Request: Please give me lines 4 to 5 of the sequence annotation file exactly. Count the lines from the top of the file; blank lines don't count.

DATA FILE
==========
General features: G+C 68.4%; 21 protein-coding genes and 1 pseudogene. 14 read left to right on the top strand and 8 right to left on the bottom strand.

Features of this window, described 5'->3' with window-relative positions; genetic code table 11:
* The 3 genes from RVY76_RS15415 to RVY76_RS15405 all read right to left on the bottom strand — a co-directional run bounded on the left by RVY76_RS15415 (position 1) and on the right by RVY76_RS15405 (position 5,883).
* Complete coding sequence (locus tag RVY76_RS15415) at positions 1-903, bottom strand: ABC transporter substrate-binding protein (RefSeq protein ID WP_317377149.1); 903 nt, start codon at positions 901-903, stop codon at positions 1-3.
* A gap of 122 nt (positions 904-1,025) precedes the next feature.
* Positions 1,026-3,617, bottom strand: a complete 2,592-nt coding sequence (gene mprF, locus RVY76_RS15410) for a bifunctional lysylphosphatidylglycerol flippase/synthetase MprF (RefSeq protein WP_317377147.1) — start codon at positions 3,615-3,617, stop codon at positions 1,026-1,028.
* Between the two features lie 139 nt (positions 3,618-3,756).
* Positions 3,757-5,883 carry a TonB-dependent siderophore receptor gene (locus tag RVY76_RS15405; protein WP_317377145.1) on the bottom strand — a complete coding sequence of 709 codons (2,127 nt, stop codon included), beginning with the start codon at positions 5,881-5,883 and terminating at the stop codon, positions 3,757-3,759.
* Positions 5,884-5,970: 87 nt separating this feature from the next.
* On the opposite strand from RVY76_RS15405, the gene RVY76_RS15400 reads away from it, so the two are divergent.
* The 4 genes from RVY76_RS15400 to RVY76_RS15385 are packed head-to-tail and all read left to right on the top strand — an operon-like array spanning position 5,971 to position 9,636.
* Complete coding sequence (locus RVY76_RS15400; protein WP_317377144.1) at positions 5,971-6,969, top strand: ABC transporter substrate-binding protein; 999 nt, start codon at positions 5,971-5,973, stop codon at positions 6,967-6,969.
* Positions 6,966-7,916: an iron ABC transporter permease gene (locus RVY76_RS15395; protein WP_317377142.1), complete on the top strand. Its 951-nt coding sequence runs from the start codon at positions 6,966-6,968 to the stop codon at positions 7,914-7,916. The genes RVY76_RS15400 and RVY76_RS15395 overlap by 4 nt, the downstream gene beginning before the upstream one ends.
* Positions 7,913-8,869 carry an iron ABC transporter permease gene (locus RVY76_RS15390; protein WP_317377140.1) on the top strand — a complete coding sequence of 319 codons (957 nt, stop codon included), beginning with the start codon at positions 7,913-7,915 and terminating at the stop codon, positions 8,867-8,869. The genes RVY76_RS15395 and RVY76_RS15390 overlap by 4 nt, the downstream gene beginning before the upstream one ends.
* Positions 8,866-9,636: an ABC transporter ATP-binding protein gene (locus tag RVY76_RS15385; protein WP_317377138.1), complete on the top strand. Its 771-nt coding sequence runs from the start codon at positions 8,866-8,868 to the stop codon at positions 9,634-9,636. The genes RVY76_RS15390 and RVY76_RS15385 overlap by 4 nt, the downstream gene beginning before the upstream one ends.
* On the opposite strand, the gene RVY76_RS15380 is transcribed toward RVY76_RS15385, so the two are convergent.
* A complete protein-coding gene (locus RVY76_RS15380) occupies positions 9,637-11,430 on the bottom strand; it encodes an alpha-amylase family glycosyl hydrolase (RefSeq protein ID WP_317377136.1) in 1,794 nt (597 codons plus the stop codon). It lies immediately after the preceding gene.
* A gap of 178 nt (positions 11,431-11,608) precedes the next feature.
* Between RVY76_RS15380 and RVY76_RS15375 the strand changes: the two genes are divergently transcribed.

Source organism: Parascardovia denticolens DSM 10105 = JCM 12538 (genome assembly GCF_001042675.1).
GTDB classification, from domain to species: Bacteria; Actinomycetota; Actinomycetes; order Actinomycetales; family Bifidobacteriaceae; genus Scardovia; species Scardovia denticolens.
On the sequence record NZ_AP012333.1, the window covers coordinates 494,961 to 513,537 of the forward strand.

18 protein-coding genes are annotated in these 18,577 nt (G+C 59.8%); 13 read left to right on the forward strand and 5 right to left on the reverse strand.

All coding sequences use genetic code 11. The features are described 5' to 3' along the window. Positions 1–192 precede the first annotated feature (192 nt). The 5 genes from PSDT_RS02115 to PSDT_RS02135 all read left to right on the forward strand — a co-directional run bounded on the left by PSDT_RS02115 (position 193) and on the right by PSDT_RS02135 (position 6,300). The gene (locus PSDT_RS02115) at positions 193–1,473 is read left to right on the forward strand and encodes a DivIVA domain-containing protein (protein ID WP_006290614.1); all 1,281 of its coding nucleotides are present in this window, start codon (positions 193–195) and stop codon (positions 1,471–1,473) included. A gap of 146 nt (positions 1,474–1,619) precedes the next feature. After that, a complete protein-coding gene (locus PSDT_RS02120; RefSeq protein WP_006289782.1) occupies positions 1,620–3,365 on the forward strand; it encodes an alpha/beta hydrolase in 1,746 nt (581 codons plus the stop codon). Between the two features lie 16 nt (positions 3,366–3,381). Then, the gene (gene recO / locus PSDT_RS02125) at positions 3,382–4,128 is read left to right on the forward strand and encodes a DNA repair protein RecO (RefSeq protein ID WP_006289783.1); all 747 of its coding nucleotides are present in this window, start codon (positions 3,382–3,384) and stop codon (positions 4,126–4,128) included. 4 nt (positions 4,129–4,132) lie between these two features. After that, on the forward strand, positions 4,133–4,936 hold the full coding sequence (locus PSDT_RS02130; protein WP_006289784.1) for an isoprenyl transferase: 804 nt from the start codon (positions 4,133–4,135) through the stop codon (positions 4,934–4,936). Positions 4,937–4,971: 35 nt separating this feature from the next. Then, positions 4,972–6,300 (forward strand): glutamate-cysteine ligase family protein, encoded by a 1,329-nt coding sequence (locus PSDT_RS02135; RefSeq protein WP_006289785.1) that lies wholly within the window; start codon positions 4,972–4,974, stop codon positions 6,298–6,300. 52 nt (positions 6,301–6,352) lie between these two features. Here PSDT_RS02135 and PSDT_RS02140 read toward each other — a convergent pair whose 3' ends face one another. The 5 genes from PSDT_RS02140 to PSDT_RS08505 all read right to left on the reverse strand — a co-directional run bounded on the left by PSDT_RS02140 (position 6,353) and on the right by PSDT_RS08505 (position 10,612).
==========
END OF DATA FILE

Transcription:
* Complete coding sequence (locus tag RVY76_RS15415) at positions 1-903, bottom strand: ABC transporter substrate-binding protein (RefSeq protein ID WP_317377149.1); 903 nt, start codon at positions 901-903, stop codon at positions 1-3.
* A gap of 122 nt (positions 904-1,025) precedes the next feature.